Thomas M. Balliet
Dean of the School of Pedagogy, 1904-1921

Thomas M. Balliet (1863-1942) accepted the invitation to become dean of the School of Pedagogy in 1904 after serving sixteen years as the superintendent of schools in Springfield, Massachusetts. Under Balliet's 15-year leadership, the School of Pedagogy significantly broadened its scope, adding courses in art, domestic art, music (including a department of music education) and a new emphasis on dealing with handicapped and underprivileged students. In 1910 Balliet established the first University chair of Experimental Education in the United States. In his prolific writings and his speaking engagements, Balliet provided a sense of vision for the School of Pedagogy and for the field of education.


Edward R. Shaw
Dean of the School of Pedagogy, 1894-1901

Edward R. Shaw (1856-1903) was part of the team that founded the country's first university based school of education. Appointed a lecturer in educational classics when the School of Pedagogy opened in 1890, Shaw took over the deanship of the School upon the death of Jerome Allen in 1894, and served in that post for seven years. Called an "enthusiast" by many, he possessed a fervor and strength that endeared him to students. A respected researcher in standards of school hygiene, his book on the topic was considered the "best treatise on the subject in the English language" in its time. Although Shaw resigned the deanship in 1901 when the School was restructured, he lectured there until his death in 1903 at the age of forty-eight.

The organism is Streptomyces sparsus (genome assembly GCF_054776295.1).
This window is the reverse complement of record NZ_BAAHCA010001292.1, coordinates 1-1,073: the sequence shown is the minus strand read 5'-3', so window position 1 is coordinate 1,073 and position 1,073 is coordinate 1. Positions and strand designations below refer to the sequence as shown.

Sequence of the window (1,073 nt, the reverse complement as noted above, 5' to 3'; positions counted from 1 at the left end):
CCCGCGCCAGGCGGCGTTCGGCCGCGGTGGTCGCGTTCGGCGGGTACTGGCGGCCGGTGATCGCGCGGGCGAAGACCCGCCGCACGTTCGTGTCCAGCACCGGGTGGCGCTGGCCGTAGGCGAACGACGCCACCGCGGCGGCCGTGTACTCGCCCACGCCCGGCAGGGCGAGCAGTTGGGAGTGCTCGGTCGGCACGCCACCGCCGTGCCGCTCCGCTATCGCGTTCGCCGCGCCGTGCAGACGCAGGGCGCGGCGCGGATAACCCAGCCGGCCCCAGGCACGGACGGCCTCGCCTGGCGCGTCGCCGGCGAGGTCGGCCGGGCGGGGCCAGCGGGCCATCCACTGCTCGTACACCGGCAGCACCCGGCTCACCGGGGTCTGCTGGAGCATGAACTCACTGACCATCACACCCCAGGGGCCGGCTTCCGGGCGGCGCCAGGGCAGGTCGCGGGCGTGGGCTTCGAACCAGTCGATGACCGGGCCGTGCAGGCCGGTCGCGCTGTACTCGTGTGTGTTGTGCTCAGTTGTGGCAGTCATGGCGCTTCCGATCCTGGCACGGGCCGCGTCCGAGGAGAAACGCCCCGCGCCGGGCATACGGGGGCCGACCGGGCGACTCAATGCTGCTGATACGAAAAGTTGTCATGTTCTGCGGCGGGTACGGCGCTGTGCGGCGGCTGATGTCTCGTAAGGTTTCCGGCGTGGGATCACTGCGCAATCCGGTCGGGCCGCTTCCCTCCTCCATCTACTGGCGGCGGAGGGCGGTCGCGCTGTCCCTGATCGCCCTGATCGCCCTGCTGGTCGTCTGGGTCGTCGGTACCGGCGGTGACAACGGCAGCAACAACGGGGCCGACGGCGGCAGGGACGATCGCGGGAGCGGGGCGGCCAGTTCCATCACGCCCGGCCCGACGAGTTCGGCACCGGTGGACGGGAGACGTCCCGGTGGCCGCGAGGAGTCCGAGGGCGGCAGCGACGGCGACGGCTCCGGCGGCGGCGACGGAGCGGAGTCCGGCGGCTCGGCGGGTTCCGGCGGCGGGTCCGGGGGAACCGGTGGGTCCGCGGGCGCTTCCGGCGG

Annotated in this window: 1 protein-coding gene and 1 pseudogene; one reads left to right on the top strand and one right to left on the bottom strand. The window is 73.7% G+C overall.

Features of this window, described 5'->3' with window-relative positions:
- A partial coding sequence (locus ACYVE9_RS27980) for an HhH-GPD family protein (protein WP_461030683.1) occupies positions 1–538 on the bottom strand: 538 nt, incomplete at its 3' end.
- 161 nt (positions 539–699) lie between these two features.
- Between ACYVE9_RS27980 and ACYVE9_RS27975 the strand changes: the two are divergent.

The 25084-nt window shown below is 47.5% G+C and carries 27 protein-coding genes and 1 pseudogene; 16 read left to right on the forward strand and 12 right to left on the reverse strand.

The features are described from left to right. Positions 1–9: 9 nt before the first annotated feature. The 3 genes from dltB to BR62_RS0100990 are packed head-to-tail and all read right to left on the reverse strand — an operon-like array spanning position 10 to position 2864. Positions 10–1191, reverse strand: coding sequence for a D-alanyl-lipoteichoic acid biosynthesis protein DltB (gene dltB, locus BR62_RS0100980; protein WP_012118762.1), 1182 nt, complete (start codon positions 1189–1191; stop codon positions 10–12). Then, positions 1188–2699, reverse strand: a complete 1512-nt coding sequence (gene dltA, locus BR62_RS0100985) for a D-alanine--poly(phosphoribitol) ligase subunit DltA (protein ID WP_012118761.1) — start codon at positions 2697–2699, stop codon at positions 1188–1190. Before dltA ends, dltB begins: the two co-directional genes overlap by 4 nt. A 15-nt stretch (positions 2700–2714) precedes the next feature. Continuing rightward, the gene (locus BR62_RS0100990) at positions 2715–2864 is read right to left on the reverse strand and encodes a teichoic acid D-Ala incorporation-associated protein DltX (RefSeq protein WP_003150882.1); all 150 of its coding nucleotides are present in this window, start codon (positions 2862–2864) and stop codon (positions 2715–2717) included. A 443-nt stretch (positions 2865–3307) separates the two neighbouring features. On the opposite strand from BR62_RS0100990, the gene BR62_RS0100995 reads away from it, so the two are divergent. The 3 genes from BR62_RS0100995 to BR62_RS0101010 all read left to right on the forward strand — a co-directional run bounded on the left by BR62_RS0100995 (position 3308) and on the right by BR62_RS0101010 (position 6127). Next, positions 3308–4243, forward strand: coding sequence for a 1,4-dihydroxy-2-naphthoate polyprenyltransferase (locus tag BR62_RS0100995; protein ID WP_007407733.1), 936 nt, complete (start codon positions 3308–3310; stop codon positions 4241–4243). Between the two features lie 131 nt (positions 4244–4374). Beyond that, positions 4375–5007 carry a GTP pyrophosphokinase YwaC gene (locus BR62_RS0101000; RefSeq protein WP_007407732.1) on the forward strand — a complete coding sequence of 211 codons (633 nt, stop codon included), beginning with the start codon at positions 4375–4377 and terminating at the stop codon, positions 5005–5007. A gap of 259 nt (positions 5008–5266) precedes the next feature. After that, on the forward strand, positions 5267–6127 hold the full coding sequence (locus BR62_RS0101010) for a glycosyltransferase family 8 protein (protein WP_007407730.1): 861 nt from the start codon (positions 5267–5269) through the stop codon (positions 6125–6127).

Jerome Allen
Dean of the School of Pedagogy, 1890-1894

Dr. Jerome Allen (1830-1894) became the first dean of the School of Pedagogy when it officially opened on October 1, 1890. Having joined the faculty of NYU as a professor of pedagogy in 1887, he became known for lecturing in special Saturday classes to non-degree students, most of whom were New York City teachers and superintendents. Allen and his students petitioned Chancellor Henry Mitchell McCracken to establish a school of pedagogy that would have the "same privileges and powers as the schools in law and medicine." The result was NYU's School of Pedagogy, the country's first university-based teacher training program. Allen, who conducted seminars in education throughout the country, was also the editor of several education journals and the author of textbooks. He served as dean until his death in 1894.